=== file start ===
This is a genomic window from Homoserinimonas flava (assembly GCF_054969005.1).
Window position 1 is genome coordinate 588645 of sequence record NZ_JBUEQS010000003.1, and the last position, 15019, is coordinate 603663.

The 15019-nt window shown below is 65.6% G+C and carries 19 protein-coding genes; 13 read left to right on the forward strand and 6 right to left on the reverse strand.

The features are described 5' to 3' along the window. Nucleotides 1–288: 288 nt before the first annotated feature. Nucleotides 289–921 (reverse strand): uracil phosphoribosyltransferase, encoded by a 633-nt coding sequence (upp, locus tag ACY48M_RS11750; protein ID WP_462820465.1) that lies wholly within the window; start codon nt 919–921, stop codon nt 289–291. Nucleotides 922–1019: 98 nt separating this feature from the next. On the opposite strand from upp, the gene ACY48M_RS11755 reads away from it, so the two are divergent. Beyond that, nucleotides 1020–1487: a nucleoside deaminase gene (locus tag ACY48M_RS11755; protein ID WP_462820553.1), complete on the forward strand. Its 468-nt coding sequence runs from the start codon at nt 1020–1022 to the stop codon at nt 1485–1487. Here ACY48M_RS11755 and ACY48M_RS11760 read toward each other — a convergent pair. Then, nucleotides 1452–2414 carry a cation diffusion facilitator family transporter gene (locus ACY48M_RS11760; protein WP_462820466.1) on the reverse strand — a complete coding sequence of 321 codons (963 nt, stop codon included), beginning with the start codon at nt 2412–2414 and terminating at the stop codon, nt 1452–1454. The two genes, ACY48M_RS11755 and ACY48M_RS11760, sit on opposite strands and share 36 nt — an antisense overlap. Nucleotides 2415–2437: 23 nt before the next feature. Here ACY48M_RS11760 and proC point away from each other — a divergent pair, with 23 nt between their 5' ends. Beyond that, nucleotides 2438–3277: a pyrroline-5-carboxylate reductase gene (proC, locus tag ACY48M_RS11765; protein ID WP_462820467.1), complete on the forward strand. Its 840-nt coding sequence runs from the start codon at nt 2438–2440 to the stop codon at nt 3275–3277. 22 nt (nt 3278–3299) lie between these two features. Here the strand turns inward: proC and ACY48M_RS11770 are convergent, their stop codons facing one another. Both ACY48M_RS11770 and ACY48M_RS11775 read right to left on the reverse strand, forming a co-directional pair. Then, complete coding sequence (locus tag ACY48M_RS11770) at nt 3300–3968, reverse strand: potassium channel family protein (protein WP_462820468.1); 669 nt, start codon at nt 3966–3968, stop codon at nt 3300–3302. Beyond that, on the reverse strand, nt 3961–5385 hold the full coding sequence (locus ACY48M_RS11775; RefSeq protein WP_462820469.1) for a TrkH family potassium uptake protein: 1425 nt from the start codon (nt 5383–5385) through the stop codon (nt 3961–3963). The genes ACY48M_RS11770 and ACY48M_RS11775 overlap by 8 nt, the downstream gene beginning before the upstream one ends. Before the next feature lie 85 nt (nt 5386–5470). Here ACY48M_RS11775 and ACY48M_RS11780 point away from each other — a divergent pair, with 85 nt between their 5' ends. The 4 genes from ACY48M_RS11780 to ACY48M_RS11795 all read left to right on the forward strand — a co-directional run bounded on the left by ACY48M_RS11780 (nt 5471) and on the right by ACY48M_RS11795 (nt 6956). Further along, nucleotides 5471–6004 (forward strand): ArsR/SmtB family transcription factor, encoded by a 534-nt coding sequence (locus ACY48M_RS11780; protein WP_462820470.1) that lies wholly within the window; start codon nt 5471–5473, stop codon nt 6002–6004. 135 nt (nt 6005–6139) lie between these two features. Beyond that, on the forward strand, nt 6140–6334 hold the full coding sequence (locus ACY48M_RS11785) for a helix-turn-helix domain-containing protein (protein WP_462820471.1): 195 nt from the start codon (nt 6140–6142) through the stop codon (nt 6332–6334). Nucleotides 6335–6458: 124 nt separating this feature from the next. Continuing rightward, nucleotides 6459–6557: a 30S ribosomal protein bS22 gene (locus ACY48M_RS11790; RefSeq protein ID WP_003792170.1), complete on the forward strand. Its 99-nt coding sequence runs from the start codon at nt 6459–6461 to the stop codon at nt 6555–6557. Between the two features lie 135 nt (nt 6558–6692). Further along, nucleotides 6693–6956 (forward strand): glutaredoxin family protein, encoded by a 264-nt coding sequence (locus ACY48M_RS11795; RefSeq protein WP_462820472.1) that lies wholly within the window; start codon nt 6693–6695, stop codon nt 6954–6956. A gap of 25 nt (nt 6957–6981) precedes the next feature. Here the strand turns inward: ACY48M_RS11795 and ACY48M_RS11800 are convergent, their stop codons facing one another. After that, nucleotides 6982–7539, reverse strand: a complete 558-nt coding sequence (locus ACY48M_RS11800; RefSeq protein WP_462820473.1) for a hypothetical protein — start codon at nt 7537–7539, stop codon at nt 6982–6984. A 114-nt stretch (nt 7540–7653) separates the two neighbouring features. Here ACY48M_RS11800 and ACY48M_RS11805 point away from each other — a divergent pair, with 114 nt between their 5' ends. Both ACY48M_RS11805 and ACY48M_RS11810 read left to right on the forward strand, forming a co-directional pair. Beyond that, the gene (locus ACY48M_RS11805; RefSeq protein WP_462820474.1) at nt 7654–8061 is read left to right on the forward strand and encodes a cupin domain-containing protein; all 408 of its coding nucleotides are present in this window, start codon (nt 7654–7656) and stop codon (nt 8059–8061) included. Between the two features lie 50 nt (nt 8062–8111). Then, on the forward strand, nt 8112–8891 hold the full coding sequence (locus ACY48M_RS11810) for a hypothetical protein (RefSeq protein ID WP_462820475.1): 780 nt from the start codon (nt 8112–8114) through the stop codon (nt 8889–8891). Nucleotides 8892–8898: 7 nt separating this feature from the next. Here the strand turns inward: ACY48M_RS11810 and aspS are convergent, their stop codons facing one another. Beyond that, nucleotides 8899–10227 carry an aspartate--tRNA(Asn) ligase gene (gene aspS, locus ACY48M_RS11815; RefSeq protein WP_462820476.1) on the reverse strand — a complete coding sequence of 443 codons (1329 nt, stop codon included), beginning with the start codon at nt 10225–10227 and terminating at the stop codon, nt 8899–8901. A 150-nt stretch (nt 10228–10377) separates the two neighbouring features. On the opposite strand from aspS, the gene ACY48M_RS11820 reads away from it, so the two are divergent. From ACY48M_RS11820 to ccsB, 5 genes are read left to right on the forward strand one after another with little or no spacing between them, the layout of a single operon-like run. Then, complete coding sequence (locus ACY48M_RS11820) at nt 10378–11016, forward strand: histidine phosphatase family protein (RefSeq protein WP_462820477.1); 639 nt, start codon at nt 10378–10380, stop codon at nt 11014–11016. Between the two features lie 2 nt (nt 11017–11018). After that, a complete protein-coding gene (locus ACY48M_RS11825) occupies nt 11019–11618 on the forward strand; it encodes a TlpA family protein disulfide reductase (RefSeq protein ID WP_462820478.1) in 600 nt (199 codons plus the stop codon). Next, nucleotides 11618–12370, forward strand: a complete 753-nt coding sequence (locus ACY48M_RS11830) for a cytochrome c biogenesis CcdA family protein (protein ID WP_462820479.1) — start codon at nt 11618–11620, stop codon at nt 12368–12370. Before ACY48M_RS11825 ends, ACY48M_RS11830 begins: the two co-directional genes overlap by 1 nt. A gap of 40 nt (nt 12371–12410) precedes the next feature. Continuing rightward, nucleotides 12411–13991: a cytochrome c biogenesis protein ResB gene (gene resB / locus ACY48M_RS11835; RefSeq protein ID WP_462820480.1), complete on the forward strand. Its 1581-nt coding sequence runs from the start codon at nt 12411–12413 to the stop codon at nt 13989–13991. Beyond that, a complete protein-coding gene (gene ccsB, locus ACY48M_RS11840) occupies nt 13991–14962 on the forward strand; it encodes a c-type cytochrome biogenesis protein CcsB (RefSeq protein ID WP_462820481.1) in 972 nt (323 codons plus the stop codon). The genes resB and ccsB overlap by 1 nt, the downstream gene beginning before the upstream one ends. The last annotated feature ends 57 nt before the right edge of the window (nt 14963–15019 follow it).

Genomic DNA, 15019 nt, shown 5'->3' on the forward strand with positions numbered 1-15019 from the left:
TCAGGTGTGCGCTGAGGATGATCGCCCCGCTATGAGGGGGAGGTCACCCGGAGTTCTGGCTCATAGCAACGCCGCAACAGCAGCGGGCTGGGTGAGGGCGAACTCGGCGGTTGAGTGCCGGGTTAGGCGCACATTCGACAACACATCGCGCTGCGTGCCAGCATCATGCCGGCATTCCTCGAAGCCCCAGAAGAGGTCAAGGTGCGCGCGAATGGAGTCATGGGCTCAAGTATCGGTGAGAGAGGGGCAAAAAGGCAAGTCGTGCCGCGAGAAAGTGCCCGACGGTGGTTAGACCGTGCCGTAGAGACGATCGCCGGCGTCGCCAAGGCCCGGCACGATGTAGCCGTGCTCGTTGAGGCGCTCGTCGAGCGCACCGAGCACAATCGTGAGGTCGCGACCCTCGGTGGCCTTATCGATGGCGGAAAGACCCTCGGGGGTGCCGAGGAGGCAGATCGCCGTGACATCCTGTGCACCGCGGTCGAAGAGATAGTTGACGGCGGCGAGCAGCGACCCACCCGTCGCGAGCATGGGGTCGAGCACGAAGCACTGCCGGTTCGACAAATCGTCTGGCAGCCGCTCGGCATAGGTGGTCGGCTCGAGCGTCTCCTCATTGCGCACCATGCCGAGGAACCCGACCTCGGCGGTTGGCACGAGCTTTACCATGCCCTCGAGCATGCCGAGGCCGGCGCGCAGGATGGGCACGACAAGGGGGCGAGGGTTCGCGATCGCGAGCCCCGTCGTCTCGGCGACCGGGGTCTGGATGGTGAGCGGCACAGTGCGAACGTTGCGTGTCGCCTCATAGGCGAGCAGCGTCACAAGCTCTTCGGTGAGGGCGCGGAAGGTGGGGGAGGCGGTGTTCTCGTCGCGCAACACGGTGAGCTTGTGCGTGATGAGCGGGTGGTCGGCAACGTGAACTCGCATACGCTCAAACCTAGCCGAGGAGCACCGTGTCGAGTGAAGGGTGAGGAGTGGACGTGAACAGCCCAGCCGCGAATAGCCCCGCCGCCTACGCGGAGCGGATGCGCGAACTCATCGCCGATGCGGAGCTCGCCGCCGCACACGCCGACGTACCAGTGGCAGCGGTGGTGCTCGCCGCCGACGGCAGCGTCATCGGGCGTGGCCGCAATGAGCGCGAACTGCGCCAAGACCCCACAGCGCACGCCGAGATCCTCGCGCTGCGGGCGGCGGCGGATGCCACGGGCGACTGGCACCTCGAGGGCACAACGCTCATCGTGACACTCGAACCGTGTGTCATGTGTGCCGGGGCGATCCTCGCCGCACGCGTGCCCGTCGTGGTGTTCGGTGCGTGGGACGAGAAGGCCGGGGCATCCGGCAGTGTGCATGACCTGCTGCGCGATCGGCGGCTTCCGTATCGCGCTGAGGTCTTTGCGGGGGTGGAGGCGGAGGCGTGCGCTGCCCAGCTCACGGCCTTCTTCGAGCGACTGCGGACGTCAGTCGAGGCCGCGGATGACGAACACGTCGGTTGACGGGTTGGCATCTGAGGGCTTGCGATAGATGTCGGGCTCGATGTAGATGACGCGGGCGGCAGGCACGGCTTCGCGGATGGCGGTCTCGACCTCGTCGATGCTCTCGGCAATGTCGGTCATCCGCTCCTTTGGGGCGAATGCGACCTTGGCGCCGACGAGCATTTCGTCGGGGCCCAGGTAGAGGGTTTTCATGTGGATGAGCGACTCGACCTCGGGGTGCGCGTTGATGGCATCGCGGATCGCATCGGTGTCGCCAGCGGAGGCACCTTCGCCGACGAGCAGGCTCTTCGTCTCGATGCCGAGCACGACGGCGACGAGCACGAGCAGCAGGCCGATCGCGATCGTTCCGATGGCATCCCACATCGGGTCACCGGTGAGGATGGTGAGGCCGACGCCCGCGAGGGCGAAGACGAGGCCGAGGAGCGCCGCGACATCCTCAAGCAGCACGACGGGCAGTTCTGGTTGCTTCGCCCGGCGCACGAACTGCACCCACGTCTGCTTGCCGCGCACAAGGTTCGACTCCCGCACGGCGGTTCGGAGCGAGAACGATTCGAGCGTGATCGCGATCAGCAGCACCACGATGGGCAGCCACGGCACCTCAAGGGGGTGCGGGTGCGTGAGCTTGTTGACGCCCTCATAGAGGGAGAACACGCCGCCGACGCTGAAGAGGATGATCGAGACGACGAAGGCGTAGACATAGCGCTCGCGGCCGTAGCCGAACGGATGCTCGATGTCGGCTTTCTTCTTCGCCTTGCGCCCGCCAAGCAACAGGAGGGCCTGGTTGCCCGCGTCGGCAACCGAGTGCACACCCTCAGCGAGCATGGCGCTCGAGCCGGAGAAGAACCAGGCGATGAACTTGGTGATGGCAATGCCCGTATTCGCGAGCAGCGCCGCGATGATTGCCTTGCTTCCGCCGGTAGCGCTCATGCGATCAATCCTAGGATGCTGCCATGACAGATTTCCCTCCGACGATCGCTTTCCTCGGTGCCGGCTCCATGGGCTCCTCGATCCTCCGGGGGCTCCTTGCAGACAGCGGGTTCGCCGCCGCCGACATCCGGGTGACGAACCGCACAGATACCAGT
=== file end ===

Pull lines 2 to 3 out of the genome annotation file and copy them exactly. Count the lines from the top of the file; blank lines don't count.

Window position 1 is genome coordinate 588645 of sequence record NZ_JBUEQS010000003.1, and the last position, 15019, is coordinate 603663.

The 15019-nt window shown below is 65.6% G+C and carries 19 protein-coding genes; 13 read left to right on the forward strand and 6 right to left on the reverse strand.